On our NYC Monday, we visited the new and improved MOMA. One afternoon is not nearly enough time to take it all in, but we did the best we could.
I was immediately drawn in by the current exhibit, “Groundswell: Constructing the Contemporary Landscape”
Groundswell: Constructing the Contemporary Landscape presents twenty-three
landscape-design projects that reveal the surge of creativity and critical
debate in the design of public spaces, from small urban plazas to large
parks for post-industrial sites to long-range plans for entire urban
sectors. In the last twenty years, the most significant new landscapes have
been designed for sites that were reclaimed from conflict, degradation, or
abandonment. The projects, located throughout North America, Europe, Asia,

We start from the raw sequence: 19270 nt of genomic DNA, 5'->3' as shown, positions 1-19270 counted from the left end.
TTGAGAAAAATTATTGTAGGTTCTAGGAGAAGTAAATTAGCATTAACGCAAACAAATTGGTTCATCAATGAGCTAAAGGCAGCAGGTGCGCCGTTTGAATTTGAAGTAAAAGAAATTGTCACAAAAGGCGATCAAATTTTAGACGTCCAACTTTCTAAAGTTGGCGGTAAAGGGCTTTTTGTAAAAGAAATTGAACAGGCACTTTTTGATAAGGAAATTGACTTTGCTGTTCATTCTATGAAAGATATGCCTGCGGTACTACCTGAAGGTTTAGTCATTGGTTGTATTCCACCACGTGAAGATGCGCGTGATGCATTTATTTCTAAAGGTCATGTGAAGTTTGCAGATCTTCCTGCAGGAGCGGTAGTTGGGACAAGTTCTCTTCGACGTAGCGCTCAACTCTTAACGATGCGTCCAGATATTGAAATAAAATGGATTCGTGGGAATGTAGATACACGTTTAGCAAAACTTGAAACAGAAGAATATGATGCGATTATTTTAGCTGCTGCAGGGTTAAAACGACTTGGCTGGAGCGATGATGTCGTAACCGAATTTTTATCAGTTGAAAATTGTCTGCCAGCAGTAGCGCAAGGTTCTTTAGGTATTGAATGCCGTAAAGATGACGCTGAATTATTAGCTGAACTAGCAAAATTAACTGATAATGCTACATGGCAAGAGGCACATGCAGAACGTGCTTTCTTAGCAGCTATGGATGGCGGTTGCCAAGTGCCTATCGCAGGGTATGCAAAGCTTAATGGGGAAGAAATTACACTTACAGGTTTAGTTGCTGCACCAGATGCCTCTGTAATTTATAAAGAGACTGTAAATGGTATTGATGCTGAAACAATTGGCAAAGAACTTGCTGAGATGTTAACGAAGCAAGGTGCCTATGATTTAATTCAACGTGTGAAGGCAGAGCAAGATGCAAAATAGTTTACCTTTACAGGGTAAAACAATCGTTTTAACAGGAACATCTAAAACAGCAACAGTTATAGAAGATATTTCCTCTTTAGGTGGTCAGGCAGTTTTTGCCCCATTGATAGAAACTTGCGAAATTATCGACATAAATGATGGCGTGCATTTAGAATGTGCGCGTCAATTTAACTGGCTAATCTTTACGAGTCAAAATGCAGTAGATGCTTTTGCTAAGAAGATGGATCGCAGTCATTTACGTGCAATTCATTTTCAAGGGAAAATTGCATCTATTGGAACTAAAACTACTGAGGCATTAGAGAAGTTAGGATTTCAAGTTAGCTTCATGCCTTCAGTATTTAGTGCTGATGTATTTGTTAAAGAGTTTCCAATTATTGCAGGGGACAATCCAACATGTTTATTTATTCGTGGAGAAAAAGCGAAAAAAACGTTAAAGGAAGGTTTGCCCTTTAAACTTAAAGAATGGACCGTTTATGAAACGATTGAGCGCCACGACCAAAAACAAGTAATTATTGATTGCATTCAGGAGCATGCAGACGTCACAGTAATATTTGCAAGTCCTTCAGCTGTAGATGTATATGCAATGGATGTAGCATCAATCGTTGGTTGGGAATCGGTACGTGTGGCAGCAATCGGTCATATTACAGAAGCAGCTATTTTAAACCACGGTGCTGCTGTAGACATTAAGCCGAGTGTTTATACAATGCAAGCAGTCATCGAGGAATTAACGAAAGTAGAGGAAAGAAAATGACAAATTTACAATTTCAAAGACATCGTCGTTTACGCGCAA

and the Middle East, were selected for their outstanding design and to show
a variety of scales, contexts, materials, and types of spaces found in the
contemporary landscape. Many of the projects’ transformations are tracked
through before-and-after visuals to underscore these dramatic shifts in use
and topography. Models, drawings, and photographs are complemented by
large-scale video projections—many created for the exhibition—conveying the
space, time, context, material, and palette of each project.
One could spend hours just marveling at the architectural models. Our own Lurie Garden of Millenium Park is included in the show.
Next we checked out the permanent collection. I’d never seen Warhol’s Soup Cans in person, and didn’t even realize he included all 32 varieties that existed at the time.
I also enjoyed this Jasper Johns piece titled Map from 1961.
After an incredible lunch in the bar of The Modern, the museum’s main restaurant, we headed back up to our favorite gallery, Architecture and Design. I was thrilled to see the entrance graced by the work of two favorite Chicago legends, Frank Lloyd Wright and Louis Sullivan.
We closed our outing with a trip to two of the three new museum stores.